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Dreams, in what manner considered by the Spectator, N. 487;
the folly of laying any stress upon, or drawing conse.
. quences from our dreams, 505 ; the multitude of dreams
sent to the Spectator, 524.
Dry (Will) a man of a clear head, but few words, N. 476.
EMBELLISHERS, what persons so called, N. 521.
Epictetus the philosopher, his advice to dreamers, N. 524.
Epistles recommendatory, the injustice and absurdity of most
of them, N. 493.
Essays, wherein differing from methodical discourses, N.
FABLES, the great usefulness and antiquity of them, N.
Fairs for buying and selling of women customary among the
Persians, N. 511.
Fancy, the daughter of Liberty, N. 514.
Fashions, the vanity of them, wherein beneficial, N. 478.
A repository proposed to be built for them, ibid, the balance
· of fashions leans on the side of France, ibid. the evil in-
fluence of fashion on the married state, 490.
Fashionable society (a board of directors of the proposed,
with the requisite qualifications of the members, N. 478.
Fools naturally mischievous, N. 485.
Frankair (Charles) a powerful and successful speaker, N.
Freeport (Sir Andrew) his resolution to retire from business,
French much addicted to grimace, N. 481.
Friendship, a necessary ingredient in the married state, N.
490 ; preferred by Spenser to love and natural affection,
GARDEN, the innocent delights of one, N. 477 ; what part
of the garden at Kensington to be most admired, ibid.
in what manner gardening may be compared to poetry,
Gladness of heart to be moderated and restrained, but not
banished by virtue, N. 494.
God, an instance of his exuberant goodness and mercy, N.
519; a being of infinite perfections, 513.
HARRIS (Mr) the organ builder, his proposal, N. 552.. :
Heads never the wiser for being bald, N. 497.
Heraclitus, a remarkable saying of his, N. 487. .
Ierodotus, wherein condemned by the Spectator, N. 483.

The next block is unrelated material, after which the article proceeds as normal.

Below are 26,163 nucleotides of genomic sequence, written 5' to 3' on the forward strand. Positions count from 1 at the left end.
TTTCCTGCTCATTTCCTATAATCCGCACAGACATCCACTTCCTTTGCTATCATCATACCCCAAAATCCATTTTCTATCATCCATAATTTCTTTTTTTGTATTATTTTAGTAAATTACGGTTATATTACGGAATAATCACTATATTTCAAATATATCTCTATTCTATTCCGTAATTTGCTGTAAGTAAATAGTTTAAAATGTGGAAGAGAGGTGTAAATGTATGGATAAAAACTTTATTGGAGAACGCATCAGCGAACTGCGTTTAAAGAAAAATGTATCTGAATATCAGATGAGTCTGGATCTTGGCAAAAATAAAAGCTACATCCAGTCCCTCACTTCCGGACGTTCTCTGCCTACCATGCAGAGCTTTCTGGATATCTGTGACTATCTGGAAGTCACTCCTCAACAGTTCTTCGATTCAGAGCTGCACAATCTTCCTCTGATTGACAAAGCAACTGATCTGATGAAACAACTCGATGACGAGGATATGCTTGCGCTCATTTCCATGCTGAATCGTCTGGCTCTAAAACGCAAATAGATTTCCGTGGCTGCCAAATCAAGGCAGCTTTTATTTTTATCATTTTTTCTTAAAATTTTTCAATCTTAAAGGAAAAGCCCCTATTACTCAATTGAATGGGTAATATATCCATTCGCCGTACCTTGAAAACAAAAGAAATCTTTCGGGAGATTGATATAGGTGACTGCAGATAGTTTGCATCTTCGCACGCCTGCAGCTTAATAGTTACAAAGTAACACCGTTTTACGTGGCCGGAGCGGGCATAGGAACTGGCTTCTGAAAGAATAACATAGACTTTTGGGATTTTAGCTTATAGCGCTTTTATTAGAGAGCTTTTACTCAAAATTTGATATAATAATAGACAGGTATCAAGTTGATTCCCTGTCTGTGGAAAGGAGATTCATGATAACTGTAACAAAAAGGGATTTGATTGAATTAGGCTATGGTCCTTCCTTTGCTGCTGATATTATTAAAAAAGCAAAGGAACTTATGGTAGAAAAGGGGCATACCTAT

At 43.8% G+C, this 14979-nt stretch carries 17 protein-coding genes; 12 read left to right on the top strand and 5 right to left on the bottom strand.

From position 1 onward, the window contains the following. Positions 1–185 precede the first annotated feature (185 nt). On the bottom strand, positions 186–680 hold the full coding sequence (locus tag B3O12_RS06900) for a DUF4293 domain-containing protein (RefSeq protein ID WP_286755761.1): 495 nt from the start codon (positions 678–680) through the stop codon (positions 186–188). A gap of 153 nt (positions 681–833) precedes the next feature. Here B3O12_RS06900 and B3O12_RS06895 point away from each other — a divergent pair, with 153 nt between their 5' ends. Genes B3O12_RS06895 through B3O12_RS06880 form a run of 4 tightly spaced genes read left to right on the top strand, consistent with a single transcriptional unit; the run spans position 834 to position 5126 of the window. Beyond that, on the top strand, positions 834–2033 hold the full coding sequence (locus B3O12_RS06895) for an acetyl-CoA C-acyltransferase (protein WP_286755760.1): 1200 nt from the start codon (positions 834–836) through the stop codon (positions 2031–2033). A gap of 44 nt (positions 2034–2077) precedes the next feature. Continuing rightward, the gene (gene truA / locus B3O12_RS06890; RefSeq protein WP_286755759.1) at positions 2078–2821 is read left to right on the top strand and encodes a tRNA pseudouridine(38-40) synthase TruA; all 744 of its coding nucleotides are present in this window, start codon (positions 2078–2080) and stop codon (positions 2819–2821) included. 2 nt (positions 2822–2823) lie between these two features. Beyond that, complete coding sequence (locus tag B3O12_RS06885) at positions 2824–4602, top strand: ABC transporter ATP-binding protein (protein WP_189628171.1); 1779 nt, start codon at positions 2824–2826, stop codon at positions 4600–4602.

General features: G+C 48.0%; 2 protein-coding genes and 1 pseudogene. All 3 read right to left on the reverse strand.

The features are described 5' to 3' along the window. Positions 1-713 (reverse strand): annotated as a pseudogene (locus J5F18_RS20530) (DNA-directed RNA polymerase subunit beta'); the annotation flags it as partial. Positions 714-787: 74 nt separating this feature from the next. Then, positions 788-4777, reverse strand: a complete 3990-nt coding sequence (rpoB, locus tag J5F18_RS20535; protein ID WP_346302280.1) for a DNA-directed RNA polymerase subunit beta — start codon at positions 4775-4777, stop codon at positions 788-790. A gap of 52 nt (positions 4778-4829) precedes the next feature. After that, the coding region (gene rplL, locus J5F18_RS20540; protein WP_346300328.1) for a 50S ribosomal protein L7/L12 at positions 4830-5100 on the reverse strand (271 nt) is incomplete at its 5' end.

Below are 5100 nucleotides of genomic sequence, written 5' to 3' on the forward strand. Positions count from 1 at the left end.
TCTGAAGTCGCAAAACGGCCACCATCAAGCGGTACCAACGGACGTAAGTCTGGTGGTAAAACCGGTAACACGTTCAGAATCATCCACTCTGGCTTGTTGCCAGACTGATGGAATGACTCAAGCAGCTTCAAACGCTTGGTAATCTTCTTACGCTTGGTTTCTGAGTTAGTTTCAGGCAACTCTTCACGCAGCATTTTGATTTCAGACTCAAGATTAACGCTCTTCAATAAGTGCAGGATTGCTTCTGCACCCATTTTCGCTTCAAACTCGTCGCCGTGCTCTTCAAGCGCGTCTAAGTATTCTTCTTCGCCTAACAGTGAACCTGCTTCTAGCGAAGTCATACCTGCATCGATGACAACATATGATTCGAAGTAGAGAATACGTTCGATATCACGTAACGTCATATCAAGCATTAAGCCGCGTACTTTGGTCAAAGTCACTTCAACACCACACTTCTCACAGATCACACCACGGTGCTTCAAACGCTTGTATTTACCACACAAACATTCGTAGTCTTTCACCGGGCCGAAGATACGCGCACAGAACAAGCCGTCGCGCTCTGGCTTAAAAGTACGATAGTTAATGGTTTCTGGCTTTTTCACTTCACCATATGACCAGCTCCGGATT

Hobson (Tobias) the Cambridge-carrier, the first man in
England who let out hackney-horses, N. 509 ; his justice in
his employment, and the success of it, ibid.
Honeycomb (Will) resolved not to marry without the advice
of his friends, N. 475 ; his translation from the French of
an epigram, written by Martial in honour of the beauty of
his wife Cleopatra, 490 ; his letters to the Spectator, 499,
511; marries a country.girl, 530.
Hope, the folly of it, when misemployed on temporal objects,
N. 585; instanced in the fable of Alnaschar the Persian
Horace, his recommendatory letter to Claudius Nero in behalf
of his friend Septimius, N. 493.
Humanity not regarded by the fine gentlemen of the age, N.
Husband, a fond one described, N. 479.
Hymen, a revengeful deity, N. 630. ..
JEWS, considered by the Spectator, in relation to their num-
ber, dispersion, and adherence to their religion, N. 495 ;
and the reasons assigned for it, ibid. the veneration paid by
them to the name of God, 531.
Independent minister, the behaviour of one at his examination
- of a scholar, who was in election to be admitted into a col.
lege of which he was governor, N. 494.
Ingratitude, a vice inseparable from a lustful mind, N. 491.
Instinct, the several degrees of it in several different animals,
Invention, the most painful action of the mind, N. 487.
Justice to be esteemed as the first quality in one who is in a
post of power and direction, N. 479.
LAUGHTER, the distinguishing faculty in man, N. 494.
Learning highly necessary to a man of fortune, N. 506.
Leo. X, a great lover of buffoons and coxcombs, N. 497 ; in
what manner reproved for it by a priest, ibid.
Letters to the Spectator; from J. R. complaining of his neigh-
bours, and the turn of their conversation in the country, N.
474; from Dulcibella Thankley, who wants a direction to
Mr. Campbell, the dumb fortune-teller, ibid. from B. D. de.
siring the Spectator's advice in a weighty affair, 476; from
........... containing a description of his garden, 477 ; from
. A. B. with a dissertation on fashions, and a proposal for
a building for the use of them, 478; from Monsieur Chez-
luy to Phiaramond, 480 ; to the Spectator from ............ a
clerk to a lawyer, ibid. from ............. being a lady married
to a cot quean, 482; from ........... with a dissertation on mo.
desty, 484; from .......... containing reflections on the pow-
erful effects of trifles, and trifling persons, 485; from a
handsome black man, two pair of stairs in the paper build.
ings in the temple, who rivals a handsome fair man up one
pair of stairs in the same building, 485 ; from Robin Shor.
ter, with a postscript, ibid. from ............. with an account of
the unmarried henpecked, and a vindication of the married,
486; from ............ with an epigram on the Spectator by Mr.
Tate, 488 ; from ............ with some reflections on the ocean
considered born in a calm and a storm, and a divine ode on
that occasion, 489; from Matilda Mohair, at 'Tunbridge,
complaining of the disregard she meets with, on account of
her strict virtue, from the men, who take more notice of
the romps and coquettes than the rigids, 492 ; from T. B.
complaining of the behaviour of some fathers towards their
eldest sons, 496; from Rachel Shoestring, Sarah Trice, an
humble servant unknown, and Alice Bluegarter, in answer
to that from Matilda Mohair, who is with child, and has